words by jordan gorsuch
Following a written letter to his fans pledging his return in the New Year, Pacific Northwest singer-songwriter Phil Elverum has announced a new album and shared a track centering on his late wife Geneviève Castrée.
“Nothing really matters, nothing really matters when the one you love is gone,” Nick Cave sang with a quiver on last year’s devastating Skeleton Tree. “Real Death” echoes this sentiment and doubles down on the naturalistic grief. Cave utilized allegorical images to express his sadness, while Elverum elects to broadcast his pain in the simplest of terms. His lyrics read as if they were ripped from his private journal during the immediate wake of his wife’s passing.
Mount Eeerie has accrued a massive catalogue over the years, featuring a diverse and expansive catalogue that transcends lo-fi and pushes the boundaries of what can be achieved in the genre. 2013’s Sauna was a massive shift in sound for Elverum, with an enhanced focus on atmosphere and droning textures. If this first taste of A Crow Looked At Me is an accurate representation of the album, Elverum will be shifting focus to simple instrumental compositions much more in line with 2008’s fantastic Lost Wisdom.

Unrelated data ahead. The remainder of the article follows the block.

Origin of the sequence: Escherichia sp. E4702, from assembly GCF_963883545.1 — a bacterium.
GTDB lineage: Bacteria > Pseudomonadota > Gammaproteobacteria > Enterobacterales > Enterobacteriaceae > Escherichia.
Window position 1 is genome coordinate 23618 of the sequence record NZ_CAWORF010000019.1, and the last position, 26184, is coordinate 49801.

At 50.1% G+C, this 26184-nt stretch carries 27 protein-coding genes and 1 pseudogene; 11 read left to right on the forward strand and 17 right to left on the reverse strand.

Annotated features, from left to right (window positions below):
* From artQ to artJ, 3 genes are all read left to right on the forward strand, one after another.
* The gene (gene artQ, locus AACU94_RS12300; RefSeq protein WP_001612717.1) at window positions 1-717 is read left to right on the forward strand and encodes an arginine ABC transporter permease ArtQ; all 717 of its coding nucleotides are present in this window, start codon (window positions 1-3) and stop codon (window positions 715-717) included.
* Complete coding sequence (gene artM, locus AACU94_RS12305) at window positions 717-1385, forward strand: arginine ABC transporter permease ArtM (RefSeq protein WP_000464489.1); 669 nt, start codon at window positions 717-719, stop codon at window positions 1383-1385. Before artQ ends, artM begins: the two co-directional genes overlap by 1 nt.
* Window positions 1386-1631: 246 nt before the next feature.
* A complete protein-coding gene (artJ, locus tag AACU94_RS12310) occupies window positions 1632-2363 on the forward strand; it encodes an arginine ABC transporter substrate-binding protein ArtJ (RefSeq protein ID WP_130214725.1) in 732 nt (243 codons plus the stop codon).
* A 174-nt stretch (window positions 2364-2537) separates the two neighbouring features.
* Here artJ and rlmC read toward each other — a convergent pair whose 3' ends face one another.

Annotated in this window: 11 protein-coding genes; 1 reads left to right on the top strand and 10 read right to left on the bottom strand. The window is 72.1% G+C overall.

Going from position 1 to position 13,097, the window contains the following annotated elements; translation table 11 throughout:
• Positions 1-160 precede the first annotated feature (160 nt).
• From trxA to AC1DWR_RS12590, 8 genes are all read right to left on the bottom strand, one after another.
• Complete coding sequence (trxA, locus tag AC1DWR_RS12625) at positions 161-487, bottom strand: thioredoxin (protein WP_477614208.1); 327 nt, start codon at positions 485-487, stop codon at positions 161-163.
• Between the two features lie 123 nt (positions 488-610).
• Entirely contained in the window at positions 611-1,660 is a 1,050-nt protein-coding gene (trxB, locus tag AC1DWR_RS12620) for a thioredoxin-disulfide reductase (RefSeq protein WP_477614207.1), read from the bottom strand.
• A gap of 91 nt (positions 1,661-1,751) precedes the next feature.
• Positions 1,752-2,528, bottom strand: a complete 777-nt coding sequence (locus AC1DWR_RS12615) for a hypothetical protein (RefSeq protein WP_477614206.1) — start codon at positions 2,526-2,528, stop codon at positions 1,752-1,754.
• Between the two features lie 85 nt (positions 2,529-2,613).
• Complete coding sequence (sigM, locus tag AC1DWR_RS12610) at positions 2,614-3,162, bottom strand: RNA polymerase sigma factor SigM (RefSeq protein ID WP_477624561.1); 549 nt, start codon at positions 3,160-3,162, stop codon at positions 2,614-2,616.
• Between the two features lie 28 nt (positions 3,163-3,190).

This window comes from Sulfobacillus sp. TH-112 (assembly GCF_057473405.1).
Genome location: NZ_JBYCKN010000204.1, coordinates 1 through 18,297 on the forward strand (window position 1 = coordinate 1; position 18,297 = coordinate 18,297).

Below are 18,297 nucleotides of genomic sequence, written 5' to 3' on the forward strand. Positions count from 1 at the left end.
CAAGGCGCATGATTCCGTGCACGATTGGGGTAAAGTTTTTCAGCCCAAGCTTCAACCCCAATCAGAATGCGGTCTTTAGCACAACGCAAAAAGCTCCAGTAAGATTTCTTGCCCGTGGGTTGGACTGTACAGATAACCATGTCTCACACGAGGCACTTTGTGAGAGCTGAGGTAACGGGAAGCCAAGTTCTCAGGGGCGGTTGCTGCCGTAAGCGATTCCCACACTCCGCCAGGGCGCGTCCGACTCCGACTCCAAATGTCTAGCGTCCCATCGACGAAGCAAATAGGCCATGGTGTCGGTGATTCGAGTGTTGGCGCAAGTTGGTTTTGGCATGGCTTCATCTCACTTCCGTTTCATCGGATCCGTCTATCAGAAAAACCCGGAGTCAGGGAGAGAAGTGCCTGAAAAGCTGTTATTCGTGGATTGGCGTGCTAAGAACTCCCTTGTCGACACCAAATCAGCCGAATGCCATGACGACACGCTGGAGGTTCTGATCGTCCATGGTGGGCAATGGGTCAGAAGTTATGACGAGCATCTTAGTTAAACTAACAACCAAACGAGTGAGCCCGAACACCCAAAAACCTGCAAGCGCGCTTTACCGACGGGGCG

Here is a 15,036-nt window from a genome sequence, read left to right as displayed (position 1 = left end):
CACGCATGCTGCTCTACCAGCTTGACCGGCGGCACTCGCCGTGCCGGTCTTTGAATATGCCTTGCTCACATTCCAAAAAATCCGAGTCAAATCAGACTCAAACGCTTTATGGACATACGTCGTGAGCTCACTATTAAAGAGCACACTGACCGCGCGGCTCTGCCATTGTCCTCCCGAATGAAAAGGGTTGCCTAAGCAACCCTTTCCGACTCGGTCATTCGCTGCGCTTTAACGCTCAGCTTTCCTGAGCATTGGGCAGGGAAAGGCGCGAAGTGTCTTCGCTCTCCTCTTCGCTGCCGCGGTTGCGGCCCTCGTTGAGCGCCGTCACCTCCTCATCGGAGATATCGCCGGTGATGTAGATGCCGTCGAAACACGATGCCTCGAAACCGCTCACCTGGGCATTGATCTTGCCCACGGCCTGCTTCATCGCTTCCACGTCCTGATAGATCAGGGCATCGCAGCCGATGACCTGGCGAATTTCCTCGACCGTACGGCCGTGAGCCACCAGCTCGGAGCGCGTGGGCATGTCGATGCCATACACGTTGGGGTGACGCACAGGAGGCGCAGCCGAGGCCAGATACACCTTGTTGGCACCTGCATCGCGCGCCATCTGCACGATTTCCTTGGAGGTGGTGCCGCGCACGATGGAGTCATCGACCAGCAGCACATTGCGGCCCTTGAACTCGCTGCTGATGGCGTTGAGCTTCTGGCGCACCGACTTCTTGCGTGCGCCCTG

The space in the room is palpable in the recording, but it soon fills out when the instruments slowly flutter to life. According to the press release for the album, most of the instruments used were Geneviève’s, and it was recorded in the room that she died. Her own accordion makes a welcome appearance in the album, painting a contrast against the woeful guitar strums and Elverum’s dry and detached delivery. I can provide no insight into the lyrics of this song. They defy a poetic interpretation. The song challenges the notion of making art based around death, claiming that it is pointless – yet, through his pointed attacks against art that attempts to romanticise death, he makes a resounding piece of art that will throttle the listener.
Phil sings with a Kozelekian approach, both in lyrical content and vocal delivery. It sounds like the hole in his heart is expanding when he delivers the crushing simplicity of this line: “When I walk in to the room where you were and looked into the emptiness instead…” he takes a breath and the accordion acts as connective tissue before he continues: “All fails. My knees fail. My brain fails. Words Fail.”
There’s really nothing else to be said about a track that stands against the glorification of death. Phil recounts a specific occurrence of where, after his wife died, a backpack she ordered for their daughter came in the mail. It blindsides the listener because of how plain and raw the image is – this could happen to you, this could be your life. Phil guts the listener with this simple revelation: “You were thinking ahead to a future you must have known deep down would not include you.”
Death is real. If you are ever unlucky enough to lose someone that you belong to, I am sure that the final the two final lines in this fantastically somber song will resonate resoundingly so.
“I don’t want to learn anything from this. I love you.”
There’s nothing more to say.
A Crow Looked At Me releases March 24, you can preorder it here.